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Rheumatrex Warnings and Precautions

If you are taking Rheumatrex, you will need to be monitored closely. This is a powerful medication that can cause serious lung problems, skin reactions, and other symptoms. In fact, the drug generally is recommended only for situations in which other, less toxic treatments have been tried first. Warnings and precautions for Rheumatrex also apply to pregnant women and people with alcoholism.

What Should I Tell My Healthcare Provider?

Prior to taking Rheumatrex® (methotrexate), talk to your healthcare provider if you have:
 
  • Liver disease, such as cirrhosis, hepatitis, or liver failure
  • Alcoholism
  • A weakened immune system due to HIV, AIDS, or various other causes
  • Low blood cell counts of any type, such as anemia or low platelets
  • Plans to receive radiation treatments
  • Any allergies, including to food, dyes, or preservatives.
     
Also, let your healthcare provider know if you are:
 
  • Pregnant or thinking of becoming pregnant
  • Breastfeeding.
     
Be sure to tell your healthcare provider about all other medicines you may be taking, including prescription and nonprescription medications, vitamins, and herbal supplements.
 

Specific Rheumatrex Precautions and Warnings

Warnings and precautions to be aware of prior to taking Rheumatrex include the following:
 
  • Rheumatrex is a powerful medication capable of producing significant toxicity. It should be reserved for treating severe diseases in people who have already tried less toxic treatment alternatives.
     
  • All people taking Rheumatrex must be closely and regularly monitored. This may include various tests such as blood tests to check liver and kidney function, chest x-rays, and even periodic liver biopsies. Frequent blood tests to check blood cell counts are also necessary.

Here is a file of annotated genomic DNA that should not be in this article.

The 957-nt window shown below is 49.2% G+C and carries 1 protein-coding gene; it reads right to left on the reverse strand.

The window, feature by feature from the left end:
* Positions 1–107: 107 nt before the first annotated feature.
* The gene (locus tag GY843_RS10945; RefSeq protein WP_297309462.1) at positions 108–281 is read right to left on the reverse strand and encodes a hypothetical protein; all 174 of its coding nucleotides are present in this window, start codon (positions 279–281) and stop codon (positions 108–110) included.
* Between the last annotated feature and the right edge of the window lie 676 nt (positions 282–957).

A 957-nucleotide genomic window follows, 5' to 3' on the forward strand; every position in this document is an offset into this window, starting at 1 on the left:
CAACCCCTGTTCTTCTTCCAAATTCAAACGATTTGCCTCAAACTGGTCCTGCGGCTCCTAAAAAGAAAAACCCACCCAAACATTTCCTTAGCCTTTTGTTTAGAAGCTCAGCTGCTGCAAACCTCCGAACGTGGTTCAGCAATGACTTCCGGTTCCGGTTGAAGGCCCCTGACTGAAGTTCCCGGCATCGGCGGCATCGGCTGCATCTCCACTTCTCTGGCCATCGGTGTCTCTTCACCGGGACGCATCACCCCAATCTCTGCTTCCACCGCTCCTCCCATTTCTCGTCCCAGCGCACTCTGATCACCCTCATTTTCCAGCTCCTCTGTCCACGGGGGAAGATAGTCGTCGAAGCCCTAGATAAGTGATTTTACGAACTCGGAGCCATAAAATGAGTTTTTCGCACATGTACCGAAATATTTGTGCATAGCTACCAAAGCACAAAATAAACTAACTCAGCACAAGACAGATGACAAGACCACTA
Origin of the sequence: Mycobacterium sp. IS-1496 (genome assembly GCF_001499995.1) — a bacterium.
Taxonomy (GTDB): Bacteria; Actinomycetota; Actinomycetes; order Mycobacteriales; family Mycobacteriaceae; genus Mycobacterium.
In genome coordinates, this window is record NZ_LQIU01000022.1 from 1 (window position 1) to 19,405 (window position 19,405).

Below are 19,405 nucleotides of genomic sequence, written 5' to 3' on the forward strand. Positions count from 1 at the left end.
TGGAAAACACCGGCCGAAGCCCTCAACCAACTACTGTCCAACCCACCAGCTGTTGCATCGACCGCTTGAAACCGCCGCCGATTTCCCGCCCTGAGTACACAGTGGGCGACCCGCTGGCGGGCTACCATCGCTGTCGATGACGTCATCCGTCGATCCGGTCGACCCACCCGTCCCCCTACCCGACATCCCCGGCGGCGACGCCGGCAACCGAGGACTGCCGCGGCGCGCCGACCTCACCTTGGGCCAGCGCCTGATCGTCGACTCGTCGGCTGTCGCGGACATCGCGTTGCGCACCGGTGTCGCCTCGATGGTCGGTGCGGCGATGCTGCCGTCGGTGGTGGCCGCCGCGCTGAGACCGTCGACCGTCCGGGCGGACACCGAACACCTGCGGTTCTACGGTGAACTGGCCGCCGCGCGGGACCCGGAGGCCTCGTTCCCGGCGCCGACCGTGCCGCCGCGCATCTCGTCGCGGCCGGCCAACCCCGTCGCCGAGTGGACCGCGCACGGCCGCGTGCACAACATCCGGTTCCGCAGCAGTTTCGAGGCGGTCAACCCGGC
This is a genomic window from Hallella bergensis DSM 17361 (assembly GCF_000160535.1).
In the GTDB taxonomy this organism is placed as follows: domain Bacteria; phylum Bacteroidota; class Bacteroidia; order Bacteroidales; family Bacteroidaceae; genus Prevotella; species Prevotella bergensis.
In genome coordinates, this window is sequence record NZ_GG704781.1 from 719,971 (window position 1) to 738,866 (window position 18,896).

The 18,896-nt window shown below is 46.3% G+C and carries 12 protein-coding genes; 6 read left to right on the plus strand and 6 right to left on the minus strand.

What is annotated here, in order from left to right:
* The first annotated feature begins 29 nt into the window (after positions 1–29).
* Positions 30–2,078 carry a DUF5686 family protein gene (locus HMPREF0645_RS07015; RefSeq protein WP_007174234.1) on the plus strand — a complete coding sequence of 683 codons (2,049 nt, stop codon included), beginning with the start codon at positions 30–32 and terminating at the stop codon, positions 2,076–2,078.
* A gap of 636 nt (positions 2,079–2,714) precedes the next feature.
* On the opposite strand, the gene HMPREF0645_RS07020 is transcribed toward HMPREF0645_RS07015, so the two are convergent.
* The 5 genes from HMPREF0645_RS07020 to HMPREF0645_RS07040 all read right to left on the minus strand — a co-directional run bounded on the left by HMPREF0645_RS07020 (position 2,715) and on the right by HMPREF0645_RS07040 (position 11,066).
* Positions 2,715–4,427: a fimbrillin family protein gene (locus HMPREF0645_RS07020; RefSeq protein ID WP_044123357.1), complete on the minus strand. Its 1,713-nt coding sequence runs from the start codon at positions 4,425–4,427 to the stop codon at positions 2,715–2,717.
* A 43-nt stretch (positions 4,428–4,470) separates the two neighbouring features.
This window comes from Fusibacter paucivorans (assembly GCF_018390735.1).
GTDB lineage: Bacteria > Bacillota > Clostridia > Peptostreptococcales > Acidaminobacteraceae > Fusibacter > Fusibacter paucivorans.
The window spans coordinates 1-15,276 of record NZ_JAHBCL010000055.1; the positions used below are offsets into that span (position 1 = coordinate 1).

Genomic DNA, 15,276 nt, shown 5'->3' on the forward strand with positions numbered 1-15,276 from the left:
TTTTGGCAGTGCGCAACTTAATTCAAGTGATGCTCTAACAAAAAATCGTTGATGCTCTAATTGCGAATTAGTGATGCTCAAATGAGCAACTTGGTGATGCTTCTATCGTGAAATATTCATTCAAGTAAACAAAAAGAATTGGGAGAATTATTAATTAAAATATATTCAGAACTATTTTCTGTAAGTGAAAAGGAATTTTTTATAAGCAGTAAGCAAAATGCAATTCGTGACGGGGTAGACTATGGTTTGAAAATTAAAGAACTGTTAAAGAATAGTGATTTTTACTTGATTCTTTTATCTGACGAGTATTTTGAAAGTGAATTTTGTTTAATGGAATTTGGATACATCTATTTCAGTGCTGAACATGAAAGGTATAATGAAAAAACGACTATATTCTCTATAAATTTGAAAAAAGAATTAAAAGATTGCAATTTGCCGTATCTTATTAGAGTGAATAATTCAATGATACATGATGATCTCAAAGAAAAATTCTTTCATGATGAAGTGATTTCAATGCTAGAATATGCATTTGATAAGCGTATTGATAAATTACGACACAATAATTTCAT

• This medication can cause liver fibrosis and cirrhosis, especially with long-term use.
     
  • Rheumatrex can cause serious lung problems. Let your healthcare provider know if you develop a dry cough and/or shortness of breath during treatment.
     
  • In rare cases, Rheumatrex can cause serious skin reactions that may involve a potentially disfiguring or fatal loss of skin tissue. Let your healthcare provider know if you develop any unexplained rash while taking it.
     
  • Low blood cell counts due to this drug can be quite dangerous. Depending on the type, such problems can increase the risk of dangerous infections or life-threatening bleeding.
     
  • Taking Rheumatrex while receiving radiation treatments may increase the risk of tissue and bone damage.
     
  • This medicine may sometimes cause lymphoma (a type of cancer), which will sometimes go away once treatment is stopped.
     
  • Rheumatrex is considered a pregnancy Category X medicine, which means it presents a clear risk of harm to the fetus (see Methotrexate and Pregnancy for more information). Women should use appropriate birth control while taking it and should not attempt to get pregnant until a full menstrual cycle after stopping the medication. Men should not try to conceive a child for at least three months after stopping the drug.
     
  • Rheumatrex can interact with certain medications (see Rheumatrex Drug Interactions).
     
  • Rheumatrex passes through breast milk and could cause serious problems in a breastfed child. Therefore, if you are breastfeeding or plan to start, check with your healthcare provider before taking this drug (see Methotrexate and Breastfeeding).
     
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